KUALA LUMPUR: While most Malaysians are grappling with the high cost of living and struggling to make ends meet, the super rich are planning to become even richer by investing in various property markets.
About 43% of Malaysia’s super rich plan to invest in properties abroad in the next few years, according to property consultancy firm Knight Frank.
This, the firm noted in its Wealth Report 2018 launched yesterday, was higher than the global average of 34%. These proposed property acquisitions exclude a primary residence or second home.
According to the report, 45% of Malaysia’s wealthiest are also thinking of buying an investment property locally. This, too, is higher than the global average of 43%.
The favourite overseas property-purchase countries of Malaysia’s super rich – classified as ultra-high-net-worth individuals (UHNWIs) – are Australia, Singapore and the UK.
Knight Frank defines UHNWIs as those with a personal net worth of more than US$50 million (RM193 million) in net assets.
One of the major areas of interest of Malaysian UHNWIs is purpose-built student accommodation, something unheard of in the past, The Edge quoted Knight Frank Malaysia executive director of capital markets James Buckley as saying.
“Malaysians are very familiar with investing in real estate and are also looking at diversifying outside the country. Student accommodation over the last five years has been the star of the UK property, consistently delivering the UK’s highest property rental yields. An increasing number of students and a structural under-supply have driven growth rate and occupancy,” he said.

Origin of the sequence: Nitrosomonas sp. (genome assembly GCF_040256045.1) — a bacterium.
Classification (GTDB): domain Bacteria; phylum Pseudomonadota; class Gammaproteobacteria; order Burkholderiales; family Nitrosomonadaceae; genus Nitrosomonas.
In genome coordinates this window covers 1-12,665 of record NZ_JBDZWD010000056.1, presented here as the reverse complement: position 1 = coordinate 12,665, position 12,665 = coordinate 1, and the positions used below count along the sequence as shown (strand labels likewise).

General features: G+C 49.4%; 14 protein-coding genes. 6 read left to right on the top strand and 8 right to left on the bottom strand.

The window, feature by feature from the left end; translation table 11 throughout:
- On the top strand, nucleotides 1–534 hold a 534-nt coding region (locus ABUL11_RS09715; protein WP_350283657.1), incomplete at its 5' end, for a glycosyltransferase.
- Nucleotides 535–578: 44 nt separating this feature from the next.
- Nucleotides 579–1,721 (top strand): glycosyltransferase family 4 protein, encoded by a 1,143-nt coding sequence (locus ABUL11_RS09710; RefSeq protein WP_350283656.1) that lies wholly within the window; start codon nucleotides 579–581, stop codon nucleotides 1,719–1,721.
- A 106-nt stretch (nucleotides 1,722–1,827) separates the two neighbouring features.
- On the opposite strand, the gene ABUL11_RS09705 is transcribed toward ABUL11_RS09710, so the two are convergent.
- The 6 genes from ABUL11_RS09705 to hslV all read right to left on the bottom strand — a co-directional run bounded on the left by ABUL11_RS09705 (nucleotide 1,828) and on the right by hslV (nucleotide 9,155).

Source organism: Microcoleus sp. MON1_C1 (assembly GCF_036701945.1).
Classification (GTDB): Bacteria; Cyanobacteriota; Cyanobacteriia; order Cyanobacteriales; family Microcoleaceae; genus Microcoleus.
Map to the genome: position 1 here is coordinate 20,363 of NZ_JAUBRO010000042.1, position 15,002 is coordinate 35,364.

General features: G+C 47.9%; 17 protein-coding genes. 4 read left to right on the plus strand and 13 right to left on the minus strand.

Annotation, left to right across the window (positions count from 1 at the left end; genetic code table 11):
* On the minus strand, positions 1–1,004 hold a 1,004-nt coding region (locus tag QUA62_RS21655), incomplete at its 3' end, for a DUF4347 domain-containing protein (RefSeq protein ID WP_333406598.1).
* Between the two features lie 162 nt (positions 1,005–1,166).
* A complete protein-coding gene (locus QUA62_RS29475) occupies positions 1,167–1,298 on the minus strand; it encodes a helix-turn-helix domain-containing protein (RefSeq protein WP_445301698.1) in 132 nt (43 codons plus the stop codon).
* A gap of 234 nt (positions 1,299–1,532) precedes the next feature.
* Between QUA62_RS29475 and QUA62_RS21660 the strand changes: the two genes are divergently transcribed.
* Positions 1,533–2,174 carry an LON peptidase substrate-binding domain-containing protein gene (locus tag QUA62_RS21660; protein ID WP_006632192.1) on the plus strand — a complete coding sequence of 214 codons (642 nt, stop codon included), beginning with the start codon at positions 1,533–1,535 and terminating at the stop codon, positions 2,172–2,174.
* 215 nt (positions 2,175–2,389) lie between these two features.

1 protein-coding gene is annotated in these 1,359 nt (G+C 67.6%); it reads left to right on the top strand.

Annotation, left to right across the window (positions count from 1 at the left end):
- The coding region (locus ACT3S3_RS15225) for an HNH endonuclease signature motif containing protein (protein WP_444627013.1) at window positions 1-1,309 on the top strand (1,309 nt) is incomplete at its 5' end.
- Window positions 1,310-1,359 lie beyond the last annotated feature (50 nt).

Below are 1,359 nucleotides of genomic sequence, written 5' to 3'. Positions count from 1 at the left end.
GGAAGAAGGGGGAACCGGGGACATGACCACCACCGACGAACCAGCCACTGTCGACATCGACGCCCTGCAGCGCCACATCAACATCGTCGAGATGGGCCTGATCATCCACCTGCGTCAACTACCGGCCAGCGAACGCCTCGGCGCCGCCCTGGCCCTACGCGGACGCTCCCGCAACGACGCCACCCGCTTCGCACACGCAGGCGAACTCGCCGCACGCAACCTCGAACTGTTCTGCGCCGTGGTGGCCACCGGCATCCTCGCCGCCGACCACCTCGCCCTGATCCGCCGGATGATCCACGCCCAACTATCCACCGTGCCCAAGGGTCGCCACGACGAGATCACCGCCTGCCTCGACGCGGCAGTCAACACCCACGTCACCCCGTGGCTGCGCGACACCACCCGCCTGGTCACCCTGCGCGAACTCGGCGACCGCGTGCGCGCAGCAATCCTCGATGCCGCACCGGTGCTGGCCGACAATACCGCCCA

Knight Frank Malaysia international project marketing associate director Dominic Heaton-Watson told The Edge: “Education will always remain a key driver (to the UK market) and it remains strong. Education is also less correlated to the health of the general economy, which investors are attracted to.”
The wealth report included findings from the Attitudes Survey 2018 which showed the factors affecting the investment and lifestyle decisions of wealthy individuals annually, based on responses from 541 top bankers and wealth advisers, The Edge reported.
In the survey, respondents said 56% of their clients had increased their property investments compared with 62% who increased their exposure to equities.
Overall, the report said, UHNWIs in Asia named the UK, the US and Singapore as their three favourite overseas destinations for new homes in 2018.
The firm’s City Wealth Index – which identifies cities that matter to the ultra-wealthy by analysing current wealth, investment, lifestyle and economic performance – shows New York beating last year’s winner London to take top spot.
The report said investors were drawn to super-cities such as London and New York because of their transparency, liquidity, language, law, best-in-class advisers and current stability.
“Asian cities took three of the top 10 spots in the City Wealth Index. Singapore’s standout ranking is a reflection of its strong performance across all criteria, with an especially impressive showing in lifestyle, which is considered increasingly important in the world’s international community.
“Tokyo and Hong Kong, the other Asian hubs that made the top grouping, underlined their status as cities attracting attention from the world’s wealthy, with notable attention continuing to come from mainland China investors,” said Knight Frank Asia-Pacific head of research Nicholas Holt.